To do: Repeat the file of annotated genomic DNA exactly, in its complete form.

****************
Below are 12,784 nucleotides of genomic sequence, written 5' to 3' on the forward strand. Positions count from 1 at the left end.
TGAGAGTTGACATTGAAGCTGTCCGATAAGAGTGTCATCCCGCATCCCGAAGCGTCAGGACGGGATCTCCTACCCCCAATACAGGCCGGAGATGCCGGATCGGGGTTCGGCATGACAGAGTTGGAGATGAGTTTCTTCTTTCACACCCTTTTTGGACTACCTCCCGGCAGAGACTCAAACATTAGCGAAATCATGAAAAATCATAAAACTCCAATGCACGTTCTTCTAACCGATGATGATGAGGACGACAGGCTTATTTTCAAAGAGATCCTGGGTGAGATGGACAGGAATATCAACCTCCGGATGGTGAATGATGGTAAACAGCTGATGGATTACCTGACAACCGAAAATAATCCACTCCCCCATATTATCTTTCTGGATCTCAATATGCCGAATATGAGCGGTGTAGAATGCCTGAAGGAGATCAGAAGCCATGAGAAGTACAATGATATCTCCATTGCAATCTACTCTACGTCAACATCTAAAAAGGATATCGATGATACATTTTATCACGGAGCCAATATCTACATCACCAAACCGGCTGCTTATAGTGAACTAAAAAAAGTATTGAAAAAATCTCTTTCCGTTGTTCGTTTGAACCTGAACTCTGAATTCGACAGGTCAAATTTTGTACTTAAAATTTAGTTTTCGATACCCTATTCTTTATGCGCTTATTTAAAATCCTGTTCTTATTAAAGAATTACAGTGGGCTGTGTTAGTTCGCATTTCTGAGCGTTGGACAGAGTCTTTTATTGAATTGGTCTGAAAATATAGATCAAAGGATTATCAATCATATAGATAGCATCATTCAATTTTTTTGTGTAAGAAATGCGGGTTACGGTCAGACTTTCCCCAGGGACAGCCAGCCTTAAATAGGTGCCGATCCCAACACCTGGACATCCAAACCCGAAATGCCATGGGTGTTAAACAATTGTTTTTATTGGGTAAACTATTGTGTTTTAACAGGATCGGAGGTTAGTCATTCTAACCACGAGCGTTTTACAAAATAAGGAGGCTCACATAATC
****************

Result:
Below are 12,784 nucleotides of genomic sequence, written 5' to 3' on the forward strand. Positions count from 1 at the left end.
TGAGAGTTGACATTGAAGCTGTCCGATAAGAGTGTCATCCCGCATCCCGAAGCGTCAGGACGGGATCTCCTACCCCCAATACAGGCCGGAGATGCCGGATCGGGGTTCGGCATGACAGAGTTGGAGATGAGTTTCTTCTTTCACACCCTTTTTGGACTACCTCCCGGCAGAGACTCAAACATTAGCGAAATCATGAAAAATCATAAAACTCCAATGCACGTTCTTCTAACCGATGATGATGAGGACGACAGGCTTATTTTCAAAGAGATCCTGGGTGAGATGGACAGGAATATCAACCTCCGGATGGTGAATGATGGTAAACAGCTGATGGATTACCTGACAACCGAAAATAATCCACTCCCCCATATTATCTTTCTGGATCTCAATATGCCGAATATGAGCGGTGTAGAATGCCTGAAGGAGATCAGAAGCCATGAGAAGTACAATGATATCTCCATTGCAATCTACTCTACGTCAACATCTAAAAAGGATATCGATGATACATTTTATCACGGAGCCAATATCTACATCACCAAACCGGCTGCTTATAGTGAACTAAAAAAAGTATTGAAAAAATCTCTTTCCGTTGTTCGTTTGAACCTGAACTCTGAATTCGACAGGTCAAATTTTGTACTTAAAATTTAGTTTTCGATACCCTATTCTTTATGCGCTTATTTAAAATCCTGTTCTTATTAAAGAATTACAGTGGGCTGTGTTAGTTCGCATTTCTGAGCGTTGGACAGAGTCTTTTATTGAATTGGTCTGAAAATATAGATCAAAGGATTATCAATCATATAGATAGCATCATTCAATTTTTTTGTGTAAGAAATGCGGGTTACGGTCAGACTTTCCCCAGGGACAGCCAGCCTTAAATAGGTGCCGATCCCAACACCTGGACATCCAAACCCGAAATGCCATGGGTGTTAAACAATTGTTTTTATTGGGTAAACTATTGTGTTTTAACAGGATCGGAGGTTAGTCATTCTAACCACGAGCGTTTTACAAAATAAGGAGGCTCACATAATC